TV3 proposes joint diaspora channel with RTÉ
Liberty Global-owned group is keen to work with its rival on showcase of Irish content
TV3 managing director Pat Kiely said a channel that featured the best of its locally produced programmes and the best of RTÉ’s home-produced content would have a strong international appeal. Photograph: Brian McEvoy
TV3 managing director Pat Kiely said a channel that featured the best of its locally produced programmes and the best of RTÉ’s home-produced content would have a strong international appeal.
He made the proposal to RTÉ Television’s acting managing director of television, Dermot Horan, at the Mediacon broadcasting conference in Dublin last week.
“Can you imagine a channel that has Red Rock and Fair City? That has Six One and Vincent Browne?” Mr Kiely said.
The TV3 boss said it made sense for the rival broadcasters to collaborate on a project showcasing Irish television.
As both broadcasters run imported programming to which they do not hold the international rights, they cannot merely replicate their domestic channels in overseas markets. If each broadcaster tried to go it alone on an internationally distributed channel aimed at the diaspora, it would result in many “black pockets” on the schedule, Mr Kiely said.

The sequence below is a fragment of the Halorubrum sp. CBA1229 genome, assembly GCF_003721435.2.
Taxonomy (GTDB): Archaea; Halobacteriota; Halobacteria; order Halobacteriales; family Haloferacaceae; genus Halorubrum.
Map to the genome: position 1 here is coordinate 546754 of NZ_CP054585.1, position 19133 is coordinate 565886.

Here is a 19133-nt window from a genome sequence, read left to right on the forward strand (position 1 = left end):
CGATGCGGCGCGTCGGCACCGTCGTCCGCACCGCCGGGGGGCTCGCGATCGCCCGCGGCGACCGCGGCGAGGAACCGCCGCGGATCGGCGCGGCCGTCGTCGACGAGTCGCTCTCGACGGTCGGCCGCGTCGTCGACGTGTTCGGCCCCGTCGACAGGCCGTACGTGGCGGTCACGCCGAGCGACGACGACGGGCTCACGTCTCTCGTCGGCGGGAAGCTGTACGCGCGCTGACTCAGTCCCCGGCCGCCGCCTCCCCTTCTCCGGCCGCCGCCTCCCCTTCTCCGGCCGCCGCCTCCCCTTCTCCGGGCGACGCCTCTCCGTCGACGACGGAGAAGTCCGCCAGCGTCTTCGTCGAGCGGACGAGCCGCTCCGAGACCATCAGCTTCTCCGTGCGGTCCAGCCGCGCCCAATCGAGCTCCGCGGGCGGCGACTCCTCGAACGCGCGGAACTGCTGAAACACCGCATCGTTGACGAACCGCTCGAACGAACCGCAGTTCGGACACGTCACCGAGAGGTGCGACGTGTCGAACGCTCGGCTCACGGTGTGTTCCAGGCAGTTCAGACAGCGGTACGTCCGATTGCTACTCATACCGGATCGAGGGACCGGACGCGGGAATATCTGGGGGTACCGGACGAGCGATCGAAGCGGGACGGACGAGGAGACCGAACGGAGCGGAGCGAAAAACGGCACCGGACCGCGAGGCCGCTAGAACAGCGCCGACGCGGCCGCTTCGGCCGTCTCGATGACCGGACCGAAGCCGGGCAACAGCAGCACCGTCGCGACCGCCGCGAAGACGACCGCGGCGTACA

Mr Horan agreed he didn’t think it was feasible to run an Irish diaspora channel “with one single broadcaster”.
RTÉ has floated the idea of such a channel on several occasions in the past. In its “finance-dependent” five-year strategy statement for the period 2012–2017, it suggested it might launch a new linear channel for the UK-based Irish diaspora called RTÉ Ireland.
TV3 could make a strong and logical partner on a joint venture because its owner since 2015 has been Virgin Media Ireland, and Virgin is in turn part of the cable and broadband group Liberty Global, which has operations in 30 countries and counts Irish-American billionaire John Malone as its largest shareholder.
RTÉ director general Dee Forbes told the Mediacon conference she believed RTÉ should form more alliances with its “frenemies”, which might mean working with competitors on co-productions and in making joint bids for sports rights.